Disruption of ionic and cell volume homeostasis in cerebral ischemia: The perfect storm.

Center for Neuropharmacology and Neuroscience, Albany Medical College, 47 New Scotland Avenue (MC-136), Albany, NY 12208, USA.
Pathophysiology 01/2008; 14(3-4):183-93. DOI: 10.1016/j.pathophys.2007.09.009
Source: PubMed

ABSTRACT The mechanisms of brain tissue damage in stroke are strongly linked to the phenomenon of excitotoxicity, which is defined as damage or death of neural cells due to excessive activation of receptors for the excitatory neurotransmitters glutamate and aspartate. Under physiological conditions, ionotropic glutamate receptors mediate the processes of excitatory neurotransmission and synaptic plasticity. In ischemia, sustained pathological release of glutamate from neurons and glial cells causes prolonged activation of these receptors, resulting in massive depolarization and cytoplasmic Ca(2+) overload. High cytoplasmic levels of Ca(2+) activate many degradative processes that, depending on the metabolic status, cause immediate or delayed death of neural cells. This traditional view has been expanded by a number of observations that implicate Cl(-) channels and several types of non-channel transporter proteins, such as the Na(+),K(+),2Cl(-) cotransporter, Na(+)/H(+) exchanger, and Na(+)/Ca(2+) exchanger, in the development of glutamate toxicity. Some of these ion transporters increase tissue damage by promoting pathological cell swelling and necrotic cell death, while others contribute to a long-term accumulation of cytoplasmic Ca(2+). This brief review is aimed at illustrating how the dysregulation of various ion transport processes combine in a 'perfect storm' that disrupts neural ionic homeostasis and culminates in the irreversible damage and death of neural cells. The clinical relevance of individual transporters as targets for therapeutic intervention in stroke is also briefly discussed.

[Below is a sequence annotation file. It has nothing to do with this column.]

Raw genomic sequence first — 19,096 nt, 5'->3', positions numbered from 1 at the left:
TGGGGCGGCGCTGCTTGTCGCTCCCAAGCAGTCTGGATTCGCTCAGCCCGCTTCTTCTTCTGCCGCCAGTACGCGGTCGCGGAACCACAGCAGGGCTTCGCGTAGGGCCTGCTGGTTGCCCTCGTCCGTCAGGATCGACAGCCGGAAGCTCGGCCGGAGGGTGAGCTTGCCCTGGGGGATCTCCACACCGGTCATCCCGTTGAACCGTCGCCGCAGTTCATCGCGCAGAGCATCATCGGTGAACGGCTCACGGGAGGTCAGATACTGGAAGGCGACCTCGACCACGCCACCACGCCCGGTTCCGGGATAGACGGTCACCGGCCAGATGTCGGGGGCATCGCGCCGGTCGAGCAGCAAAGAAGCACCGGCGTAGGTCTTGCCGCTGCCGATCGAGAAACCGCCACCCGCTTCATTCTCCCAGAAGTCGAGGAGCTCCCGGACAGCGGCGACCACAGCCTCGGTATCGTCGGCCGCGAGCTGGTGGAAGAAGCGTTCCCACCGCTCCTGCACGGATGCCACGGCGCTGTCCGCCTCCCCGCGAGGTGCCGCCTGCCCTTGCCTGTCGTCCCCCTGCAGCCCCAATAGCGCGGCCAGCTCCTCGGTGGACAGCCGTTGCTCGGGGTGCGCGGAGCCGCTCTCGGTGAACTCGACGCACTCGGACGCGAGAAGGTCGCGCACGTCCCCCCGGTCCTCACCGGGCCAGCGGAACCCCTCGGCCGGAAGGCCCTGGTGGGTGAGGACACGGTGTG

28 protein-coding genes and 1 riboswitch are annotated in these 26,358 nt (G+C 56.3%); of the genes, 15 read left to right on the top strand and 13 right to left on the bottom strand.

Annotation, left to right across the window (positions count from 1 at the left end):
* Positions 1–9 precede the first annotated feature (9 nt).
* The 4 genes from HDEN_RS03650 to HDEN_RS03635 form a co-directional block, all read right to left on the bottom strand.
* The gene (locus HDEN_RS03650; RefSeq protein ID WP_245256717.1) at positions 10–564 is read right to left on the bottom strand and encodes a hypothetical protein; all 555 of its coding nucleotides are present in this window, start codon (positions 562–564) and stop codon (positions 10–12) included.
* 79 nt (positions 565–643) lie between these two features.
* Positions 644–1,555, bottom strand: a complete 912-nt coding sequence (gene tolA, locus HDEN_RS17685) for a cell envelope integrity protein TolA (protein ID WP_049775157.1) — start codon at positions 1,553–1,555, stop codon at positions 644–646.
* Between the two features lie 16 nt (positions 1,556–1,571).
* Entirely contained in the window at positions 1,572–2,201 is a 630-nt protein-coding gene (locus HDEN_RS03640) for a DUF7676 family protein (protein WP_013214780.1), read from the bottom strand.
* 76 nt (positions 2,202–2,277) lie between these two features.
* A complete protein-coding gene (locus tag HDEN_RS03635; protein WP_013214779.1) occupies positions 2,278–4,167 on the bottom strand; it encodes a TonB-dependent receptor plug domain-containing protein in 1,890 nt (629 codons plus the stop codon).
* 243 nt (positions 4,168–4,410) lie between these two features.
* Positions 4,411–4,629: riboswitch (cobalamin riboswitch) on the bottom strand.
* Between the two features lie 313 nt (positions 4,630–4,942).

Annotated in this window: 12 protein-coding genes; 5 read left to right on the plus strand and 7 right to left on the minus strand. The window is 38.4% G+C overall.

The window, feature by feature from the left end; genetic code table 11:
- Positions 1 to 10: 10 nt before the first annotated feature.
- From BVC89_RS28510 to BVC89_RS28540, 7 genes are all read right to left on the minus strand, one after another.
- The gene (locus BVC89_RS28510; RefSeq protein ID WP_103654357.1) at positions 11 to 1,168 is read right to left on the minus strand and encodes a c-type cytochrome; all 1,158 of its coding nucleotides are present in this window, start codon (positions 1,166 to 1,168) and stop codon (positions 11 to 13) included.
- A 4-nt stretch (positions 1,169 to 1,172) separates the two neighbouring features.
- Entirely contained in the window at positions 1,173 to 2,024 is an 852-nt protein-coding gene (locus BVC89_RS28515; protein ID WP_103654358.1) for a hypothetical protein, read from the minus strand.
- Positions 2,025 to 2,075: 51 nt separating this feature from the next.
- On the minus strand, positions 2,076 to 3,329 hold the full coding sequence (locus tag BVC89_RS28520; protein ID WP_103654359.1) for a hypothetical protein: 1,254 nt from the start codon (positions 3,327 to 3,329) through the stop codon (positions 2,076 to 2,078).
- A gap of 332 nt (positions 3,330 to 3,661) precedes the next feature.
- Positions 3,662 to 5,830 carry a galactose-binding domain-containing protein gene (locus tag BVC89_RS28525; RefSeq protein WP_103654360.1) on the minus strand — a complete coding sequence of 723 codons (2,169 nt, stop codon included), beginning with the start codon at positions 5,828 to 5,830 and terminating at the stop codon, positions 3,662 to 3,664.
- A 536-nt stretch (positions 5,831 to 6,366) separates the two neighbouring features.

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Available from: Alexander A Mongin, Oct 13, 2014
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